The USA is joining China in requiring drones to display their registration numbers. In China drone operators must have stickers with QR codes for identification on their drone platforms – in the USA the Federal Aviation Administration (FAA) will be requiring drone owners to place their registration number on the outside of drones.
According to a notice in the Federal Register (see below)
This interim final rule requires small unmanned aircraft owners to display the unique identifier assigned by the FAA upon completion of the registration process (registration number) on an external surface of the aircraft. Small unmanned aircraft owners are no longer permitted to enclose the FAA-issued registration number in a compartment.
In the interim final rule titled “Registration and Marking Requirements for Small Unmanned Aircraft” (Registration IFR), the FAA provided a web-based aircraft registration process for the registration of small unmanned aircraft to facilitate compliance with the statutory requirement that all aircraft register prior to operation. See 80 FR 78593 (December 16, 2015). The Registration IFR also required that the FAA-issued number assigned during the registration process be affixed or marked on the small unmanned aircraft. To grant flexibility to the diverse types of small unmanned aircraft commercially available, the FAA required that the registration number marking be readily accessible and maintained in a condition that is readable and legible upon close visual inspection. The IFR further explained that markings in an enclosed compartment, such as a battery compartment, will be considered readily accessible if they can be accessed without the use of tools. See id at 78627-28. This interim final rule revises the small unmanned aircraft marking requirement by requiring the registration number to be marked on the exterior of the aircraft. The FAA is taking this action to address concerns expressed by the law enforcement community and the FAA’s interagency security partners regarding the risk a concealed explosive device poses to first responders who must open a compartment to find the small unmanned aircraft’s registration number.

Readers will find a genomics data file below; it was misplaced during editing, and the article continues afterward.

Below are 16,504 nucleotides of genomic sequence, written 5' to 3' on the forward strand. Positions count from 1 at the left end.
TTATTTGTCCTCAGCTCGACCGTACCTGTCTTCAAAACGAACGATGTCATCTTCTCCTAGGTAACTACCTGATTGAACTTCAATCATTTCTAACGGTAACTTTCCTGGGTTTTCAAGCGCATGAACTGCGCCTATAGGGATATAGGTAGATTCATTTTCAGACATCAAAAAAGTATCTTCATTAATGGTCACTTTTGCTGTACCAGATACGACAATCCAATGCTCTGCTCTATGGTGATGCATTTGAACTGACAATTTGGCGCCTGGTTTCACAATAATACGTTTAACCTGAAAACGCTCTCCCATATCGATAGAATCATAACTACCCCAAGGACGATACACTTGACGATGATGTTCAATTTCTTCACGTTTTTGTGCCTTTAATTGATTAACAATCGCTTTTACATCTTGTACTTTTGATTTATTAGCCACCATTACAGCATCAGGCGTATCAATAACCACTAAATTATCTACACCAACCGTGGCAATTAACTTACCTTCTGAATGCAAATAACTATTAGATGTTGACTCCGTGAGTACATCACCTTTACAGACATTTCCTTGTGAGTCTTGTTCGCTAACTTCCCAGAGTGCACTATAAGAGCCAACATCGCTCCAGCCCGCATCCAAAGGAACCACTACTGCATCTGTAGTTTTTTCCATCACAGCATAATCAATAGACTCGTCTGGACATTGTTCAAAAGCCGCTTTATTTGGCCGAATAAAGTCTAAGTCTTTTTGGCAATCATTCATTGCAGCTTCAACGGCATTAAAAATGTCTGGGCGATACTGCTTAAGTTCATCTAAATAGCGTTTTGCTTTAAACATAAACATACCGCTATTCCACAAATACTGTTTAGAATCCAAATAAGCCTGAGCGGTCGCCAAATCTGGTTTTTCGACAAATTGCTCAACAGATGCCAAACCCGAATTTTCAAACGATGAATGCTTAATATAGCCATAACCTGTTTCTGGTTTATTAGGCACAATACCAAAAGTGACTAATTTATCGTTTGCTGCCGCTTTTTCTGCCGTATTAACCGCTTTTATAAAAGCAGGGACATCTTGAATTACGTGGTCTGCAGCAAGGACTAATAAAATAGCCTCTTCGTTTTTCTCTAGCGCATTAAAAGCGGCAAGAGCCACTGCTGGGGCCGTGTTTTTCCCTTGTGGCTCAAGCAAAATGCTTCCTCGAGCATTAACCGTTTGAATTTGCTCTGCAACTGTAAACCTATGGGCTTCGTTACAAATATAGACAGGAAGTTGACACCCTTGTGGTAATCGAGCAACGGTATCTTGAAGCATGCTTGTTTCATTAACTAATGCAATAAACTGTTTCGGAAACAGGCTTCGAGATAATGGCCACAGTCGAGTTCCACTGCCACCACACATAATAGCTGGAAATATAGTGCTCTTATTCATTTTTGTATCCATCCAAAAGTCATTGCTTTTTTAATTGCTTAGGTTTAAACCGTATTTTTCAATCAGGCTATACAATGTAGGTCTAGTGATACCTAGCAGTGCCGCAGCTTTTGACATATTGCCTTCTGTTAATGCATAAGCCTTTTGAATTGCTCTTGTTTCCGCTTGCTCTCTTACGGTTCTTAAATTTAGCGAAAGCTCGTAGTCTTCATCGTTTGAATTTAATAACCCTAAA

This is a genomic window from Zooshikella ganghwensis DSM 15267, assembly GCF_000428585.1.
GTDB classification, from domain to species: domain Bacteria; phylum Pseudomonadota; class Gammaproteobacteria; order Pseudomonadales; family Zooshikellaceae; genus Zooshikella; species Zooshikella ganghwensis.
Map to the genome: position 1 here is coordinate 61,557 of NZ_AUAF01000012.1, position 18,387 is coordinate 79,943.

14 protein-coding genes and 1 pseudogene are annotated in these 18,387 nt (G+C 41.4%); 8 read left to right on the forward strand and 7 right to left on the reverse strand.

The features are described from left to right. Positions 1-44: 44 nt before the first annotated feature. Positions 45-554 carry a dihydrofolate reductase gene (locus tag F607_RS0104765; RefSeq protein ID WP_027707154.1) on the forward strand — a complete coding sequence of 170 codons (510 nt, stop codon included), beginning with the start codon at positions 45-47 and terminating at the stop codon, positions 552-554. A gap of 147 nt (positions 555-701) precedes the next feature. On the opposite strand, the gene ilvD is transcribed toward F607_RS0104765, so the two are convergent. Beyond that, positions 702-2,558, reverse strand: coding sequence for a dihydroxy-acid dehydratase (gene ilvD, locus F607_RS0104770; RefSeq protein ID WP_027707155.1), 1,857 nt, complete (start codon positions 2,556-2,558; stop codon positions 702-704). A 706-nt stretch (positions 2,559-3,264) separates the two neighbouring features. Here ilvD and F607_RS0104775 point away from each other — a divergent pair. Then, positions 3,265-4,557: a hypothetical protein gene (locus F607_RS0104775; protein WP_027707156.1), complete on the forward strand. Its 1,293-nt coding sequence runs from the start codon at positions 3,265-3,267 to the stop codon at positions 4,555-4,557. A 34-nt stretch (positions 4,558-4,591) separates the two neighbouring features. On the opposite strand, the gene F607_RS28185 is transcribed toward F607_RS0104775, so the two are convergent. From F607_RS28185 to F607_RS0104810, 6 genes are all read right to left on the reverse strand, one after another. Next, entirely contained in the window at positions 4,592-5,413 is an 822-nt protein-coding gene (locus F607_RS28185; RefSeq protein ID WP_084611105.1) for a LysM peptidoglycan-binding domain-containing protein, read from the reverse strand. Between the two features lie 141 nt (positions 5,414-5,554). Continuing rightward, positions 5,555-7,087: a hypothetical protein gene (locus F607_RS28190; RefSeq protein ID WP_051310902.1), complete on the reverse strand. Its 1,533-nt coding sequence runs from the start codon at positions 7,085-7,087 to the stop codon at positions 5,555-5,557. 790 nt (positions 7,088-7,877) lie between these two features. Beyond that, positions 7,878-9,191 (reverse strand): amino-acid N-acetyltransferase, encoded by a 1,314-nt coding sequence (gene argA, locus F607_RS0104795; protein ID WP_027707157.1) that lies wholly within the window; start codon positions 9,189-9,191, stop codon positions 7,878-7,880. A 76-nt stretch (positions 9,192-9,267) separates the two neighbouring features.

The FAA is fast-tracking implementation to just 10 days; it would normally ask for public comment on draft regulations such as this but believes there is good reason to move straight to implementation.
“The National Defense Authorization Act for Fiscal Year 2018 (NDAA)4 resolved the uncertainty when it was signed into law on December 12, 2017 by restoring the applicability of the Registration IFR to model aircraft. Having resolved the applicability issue, the FAA finds that notice and comment would be contrary to the public interest. After highlighting this vulnerability in a proposed rule, first responders could be exposed to additional risk during the notice and comment period as a result of the attention drawn to the vulnerability. Given that the vulnerability would remain unmitigated while the proposed rule is being finalized, the agency has determined there is good cause to issue the rule without seeking prior notice and comment.”
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